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Ten years ago, Zhou Deyong was trying to rescue his wife who was jailed by Chinese authorities over her faith. Ten years later, his wife and son are doing the same for him.
Every day, You Ling shows up at the Chinese consulate in New York holding a sign calling for her husband’s release. The 62-year-old geological engineer was recently handed an eight-year prison sentence for practicing Falun Gong, a meditation discipline the Chinese Communist Party (CCP) has brutally suppressed since 1999.
Zhou’s son, Zhou You, a Florida resident, recounted the family’s story of persecution at a congressional briefing hosted by the International Religious Freedom Caucus on May 23.
“My grandfather died last year. I couldn’t go to the funeral, because if I return to China, I will be in jail. My father couldn’t make it, because he was already in jail,” Zhou You said at the event hosted by Rep. Gus Bilirakis (R-Fla.), chairman of the International Religious Freedom Caucus.
Zhou You was one of three who shared their stories of loss and separation under the Chinese regime’s 24-year-long campaign that has resulted in millions of Falun Gong practitioners being detained in prisons, black jails, and other facilities.
The spiritual practice, which involves a set of meditative exercises and moral teaching centered on the principles of truthfulness, compassion, and tolerance, surged in popularity in the 1990s, leading to an estimated 100 million practitioners in China. This was perceived as a threat to the Communist Party’s grip on power, and the regime unleashed a sweeping persecution in July 1999, which still persists today.
“Falun Gong practitioners suffer from persecution, intimidation, censorship, and imprisonment, forced labor, torture, organ harvesting, and even death at the hands of the CCP solely because of adherence to their religious beliefs,” said Bilirakis, calling the repression campaign “deplorable.”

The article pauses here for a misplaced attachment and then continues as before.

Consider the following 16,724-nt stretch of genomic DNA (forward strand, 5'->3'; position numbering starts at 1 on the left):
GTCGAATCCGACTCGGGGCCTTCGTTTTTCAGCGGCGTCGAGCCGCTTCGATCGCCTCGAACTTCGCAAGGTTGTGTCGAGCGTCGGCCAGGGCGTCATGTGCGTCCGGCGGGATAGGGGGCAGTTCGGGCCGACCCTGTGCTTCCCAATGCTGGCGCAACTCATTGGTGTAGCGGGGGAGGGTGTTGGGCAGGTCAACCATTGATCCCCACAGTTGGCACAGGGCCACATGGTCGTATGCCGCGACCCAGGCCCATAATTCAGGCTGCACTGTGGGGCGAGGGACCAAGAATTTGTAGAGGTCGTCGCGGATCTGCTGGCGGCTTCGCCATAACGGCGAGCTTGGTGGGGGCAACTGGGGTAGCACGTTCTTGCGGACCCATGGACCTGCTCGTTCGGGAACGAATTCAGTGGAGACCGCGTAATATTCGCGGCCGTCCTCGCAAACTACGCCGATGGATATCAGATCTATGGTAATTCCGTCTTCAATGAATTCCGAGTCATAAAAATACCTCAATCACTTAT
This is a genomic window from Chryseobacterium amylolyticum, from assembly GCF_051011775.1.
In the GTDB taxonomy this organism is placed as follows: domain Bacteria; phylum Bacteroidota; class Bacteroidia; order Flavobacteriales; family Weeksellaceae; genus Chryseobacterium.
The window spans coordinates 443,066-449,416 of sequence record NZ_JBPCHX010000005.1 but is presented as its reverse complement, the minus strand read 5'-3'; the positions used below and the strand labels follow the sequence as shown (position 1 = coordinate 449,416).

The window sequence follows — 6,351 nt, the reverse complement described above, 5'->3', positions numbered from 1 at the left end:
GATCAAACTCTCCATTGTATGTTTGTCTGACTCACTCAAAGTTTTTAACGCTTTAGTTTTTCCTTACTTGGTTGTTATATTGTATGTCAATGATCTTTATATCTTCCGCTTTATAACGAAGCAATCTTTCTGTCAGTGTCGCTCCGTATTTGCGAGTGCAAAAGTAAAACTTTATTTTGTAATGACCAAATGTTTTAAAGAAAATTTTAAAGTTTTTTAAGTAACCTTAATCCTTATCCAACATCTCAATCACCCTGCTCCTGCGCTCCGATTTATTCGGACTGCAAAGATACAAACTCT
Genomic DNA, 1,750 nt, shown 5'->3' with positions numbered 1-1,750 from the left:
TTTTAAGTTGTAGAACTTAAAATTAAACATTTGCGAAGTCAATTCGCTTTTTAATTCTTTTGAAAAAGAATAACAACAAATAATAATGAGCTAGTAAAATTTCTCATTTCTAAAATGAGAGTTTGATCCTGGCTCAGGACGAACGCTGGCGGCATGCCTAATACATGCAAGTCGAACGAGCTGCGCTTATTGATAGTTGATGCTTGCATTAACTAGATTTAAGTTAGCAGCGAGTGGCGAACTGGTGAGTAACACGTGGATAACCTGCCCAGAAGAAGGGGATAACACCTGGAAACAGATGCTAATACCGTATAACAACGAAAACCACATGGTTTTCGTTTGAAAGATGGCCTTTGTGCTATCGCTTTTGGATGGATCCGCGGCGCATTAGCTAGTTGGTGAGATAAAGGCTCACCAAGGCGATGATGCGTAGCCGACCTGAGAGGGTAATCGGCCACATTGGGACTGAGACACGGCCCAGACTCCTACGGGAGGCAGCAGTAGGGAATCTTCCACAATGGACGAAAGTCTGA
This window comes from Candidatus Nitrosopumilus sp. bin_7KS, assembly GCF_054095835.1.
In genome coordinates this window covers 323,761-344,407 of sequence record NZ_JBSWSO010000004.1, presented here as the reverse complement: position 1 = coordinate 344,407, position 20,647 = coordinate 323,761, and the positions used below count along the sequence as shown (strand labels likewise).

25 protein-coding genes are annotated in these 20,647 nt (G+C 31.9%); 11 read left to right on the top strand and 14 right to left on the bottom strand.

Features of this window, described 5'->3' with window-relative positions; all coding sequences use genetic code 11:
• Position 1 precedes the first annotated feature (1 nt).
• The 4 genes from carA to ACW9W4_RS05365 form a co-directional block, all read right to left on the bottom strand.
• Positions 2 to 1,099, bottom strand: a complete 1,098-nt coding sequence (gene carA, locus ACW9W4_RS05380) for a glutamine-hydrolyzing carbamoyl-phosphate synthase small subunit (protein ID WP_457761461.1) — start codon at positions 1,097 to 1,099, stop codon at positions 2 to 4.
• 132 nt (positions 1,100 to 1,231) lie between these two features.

“This is not something that just affects people in China,” he said, noting the stories presented at the panel. “This is something that has a direct impact, it has a direct impact on the U.S. citizens and people living in the United States of America.”
A Broken Family
As Lydia Wang, another panelist, prepared her speech over the weekend, she stared at a 1996 photo of herself standing side by side with her parents and three siblings in China.
Over the next two decades, her family has never been able to take another such photo together.
It was hard for Wang to recollect those painful memories; she was still in high school when the persecution started.
Wang still remembers how the police broke into their home in around 2000 and made a mess of everything before forcibly taking away Wang’s father in front of the four children, all crying.
The police didn’t hesitate to use force as the children watched. They beat Wang’s father so hard that he passed out, Wang recalled.
“Anything that had some value, they took them away,” Wang, now living in New York, told The Epoch Times.
That was one of the many arrests and police harassment that the family would undergo over the years. The second time, about two years later, Wang remembered visiting her jailed father, who was only allowed to meet with them behind soundproof glass. He had to write on a chalkboard to communicate.
In brief terms, he told them his situation wasn’t good. The guards directed prisoners to beat him, he told them. “Why is your mom not here?” Wang remembered her father asking. He wanted Wang’s mother to tell the guards that he was wronged and get him freed, she said.
Wang and her elder sister just kept crying.
“We didn’t know what to do, because our mom was arrested as well,” she said.
After his fourth imprisonment in February 2003, Wang’s father was emaciated with diabetes and kidney failure.
“If this man isn’t released today, tomorrow he will be a dead body,” Wang remembered the prison doctor warning the guards, which prompted his release.
After returning home, her father wouldn’t talk much about what he had been through. But the physical impacts were obvious: every nerve in his body would hurt so much that he had trouble falling asleep. There were bruises on his body. His leg was so swollen that a pit would appear if it was lightly pressed with a hand, Wang said.